An autopsic art: 'Dr Granville's mummy' in the Royal Society archives

Christina Riggs

Research output: Contribution to journalArticle

3 Citations (Scopus)

Abstract

In 1821, Augustus Bozzi Granville FRS unwrapped and dissected an ancient Egyptian mummy, presenting the results of his examination to the Royal Society in 1825. He commissioned artist Henry Perry to draw the process in stages; these drawings were subsequently engraved by James Basire for publication in the Philosophical Transactions. This article presents the original drawings for the first time, allowing comparison with their engravings. Taken together with Granville’s accounts of the mummy unwrapping, the drawings demonstrate the significant role that illustration and other visual practices played in anatomical argumentation in the early 19th century, as well as the prestige that commissioned illustrations lent to the performance and dissemination of scientific expertise. Moreover, the drawings include one of the key visual tropes of race science – a skull in left-facing profile, mapped with a facial angle – and thus indicate the early incorporation of Egyptian mummies into typologies of race.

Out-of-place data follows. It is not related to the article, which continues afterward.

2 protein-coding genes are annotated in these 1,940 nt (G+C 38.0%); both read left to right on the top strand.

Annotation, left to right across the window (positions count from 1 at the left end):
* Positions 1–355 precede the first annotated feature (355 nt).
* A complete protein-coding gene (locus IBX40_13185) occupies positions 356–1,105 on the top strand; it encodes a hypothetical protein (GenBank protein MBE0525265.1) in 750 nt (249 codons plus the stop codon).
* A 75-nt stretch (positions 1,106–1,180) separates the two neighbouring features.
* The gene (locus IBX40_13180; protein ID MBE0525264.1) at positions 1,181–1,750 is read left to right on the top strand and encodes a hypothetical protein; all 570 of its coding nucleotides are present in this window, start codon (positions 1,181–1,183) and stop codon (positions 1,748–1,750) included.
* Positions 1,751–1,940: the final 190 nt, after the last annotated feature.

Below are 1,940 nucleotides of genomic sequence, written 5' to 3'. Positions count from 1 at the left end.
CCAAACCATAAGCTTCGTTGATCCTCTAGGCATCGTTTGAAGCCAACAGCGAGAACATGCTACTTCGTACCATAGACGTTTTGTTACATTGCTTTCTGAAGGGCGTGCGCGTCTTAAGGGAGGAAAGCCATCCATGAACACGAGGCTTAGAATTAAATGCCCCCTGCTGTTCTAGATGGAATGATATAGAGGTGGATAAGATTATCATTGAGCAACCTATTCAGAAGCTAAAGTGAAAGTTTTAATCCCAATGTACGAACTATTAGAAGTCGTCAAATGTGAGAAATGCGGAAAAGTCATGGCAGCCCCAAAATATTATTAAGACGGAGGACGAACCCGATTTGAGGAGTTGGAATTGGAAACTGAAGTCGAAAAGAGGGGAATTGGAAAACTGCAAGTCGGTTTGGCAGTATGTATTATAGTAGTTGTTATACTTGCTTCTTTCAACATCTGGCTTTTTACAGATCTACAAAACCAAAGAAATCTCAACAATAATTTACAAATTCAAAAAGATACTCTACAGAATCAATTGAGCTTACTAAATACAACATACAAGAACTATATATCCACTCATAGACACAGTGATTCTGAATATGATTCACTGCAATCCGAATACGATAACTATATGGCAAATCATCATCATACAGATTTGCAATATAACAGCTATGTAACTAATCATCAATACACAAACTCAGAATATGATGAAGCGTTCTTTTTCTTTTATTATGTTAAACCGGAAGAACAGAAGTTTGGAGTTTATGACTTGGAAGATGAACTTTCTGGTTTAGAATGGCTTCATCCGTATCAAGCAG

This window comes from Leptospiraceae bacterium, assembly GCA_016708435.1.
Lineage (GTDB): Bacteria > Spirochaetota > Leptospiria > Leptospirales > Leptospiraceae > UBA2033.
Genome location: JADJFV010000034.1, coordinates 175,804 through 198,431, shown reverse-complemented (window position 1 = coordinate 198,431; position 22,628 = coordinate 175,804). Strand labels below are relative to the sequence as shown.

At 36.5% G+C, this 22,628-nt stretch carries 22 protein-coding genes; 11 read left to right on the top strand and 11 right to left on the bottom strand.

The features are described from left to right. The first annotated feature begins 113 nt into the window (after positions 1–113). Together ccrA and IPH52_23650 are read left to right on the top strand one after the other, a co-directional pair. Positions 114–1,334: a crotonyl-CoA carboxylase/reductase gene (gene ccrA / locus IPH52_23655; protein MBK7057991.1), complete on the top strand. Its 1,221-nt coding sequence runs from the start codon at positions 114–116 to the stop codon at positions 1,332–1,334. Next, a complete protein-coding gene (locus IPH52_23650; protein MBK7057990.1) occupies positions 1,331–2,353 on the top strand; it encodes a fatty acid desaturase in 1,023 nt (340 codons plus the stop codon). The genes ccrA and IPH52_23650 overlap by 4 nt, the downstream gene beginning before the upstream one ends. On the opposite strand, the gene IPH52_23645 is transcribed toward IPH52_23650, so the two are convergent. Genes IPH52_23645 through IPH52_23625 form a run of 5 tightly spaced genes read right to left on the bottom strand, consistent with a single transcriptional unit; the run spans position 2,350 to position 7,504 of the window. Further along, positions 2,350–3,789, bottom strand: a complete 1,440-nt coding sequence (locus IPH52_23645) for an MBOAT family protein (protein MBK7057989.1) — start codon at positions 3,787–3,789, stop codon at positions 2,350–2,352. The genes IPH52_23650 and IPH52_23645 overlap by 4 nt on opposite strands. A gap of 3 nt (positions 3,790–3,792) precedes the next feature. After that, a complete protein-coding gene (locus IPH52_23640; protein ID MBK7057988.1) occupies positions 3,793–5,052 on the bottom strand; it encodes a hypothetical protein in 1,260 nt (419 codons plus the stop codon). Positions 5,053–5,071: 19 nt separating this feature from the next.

Original languageEnglish
Pages (from-to)107-133
JournalNotes and Records
Volume70
Issue number2
Early online date7 Mar 2016
DOIs
Publication statusPublished - Jun 2016

Keywords

  • Augustus Bozzi Granville
  • Royal Society archives
  • Egyptian mummification
  • mummy unwrapping
  • scientific illustration
  • race science

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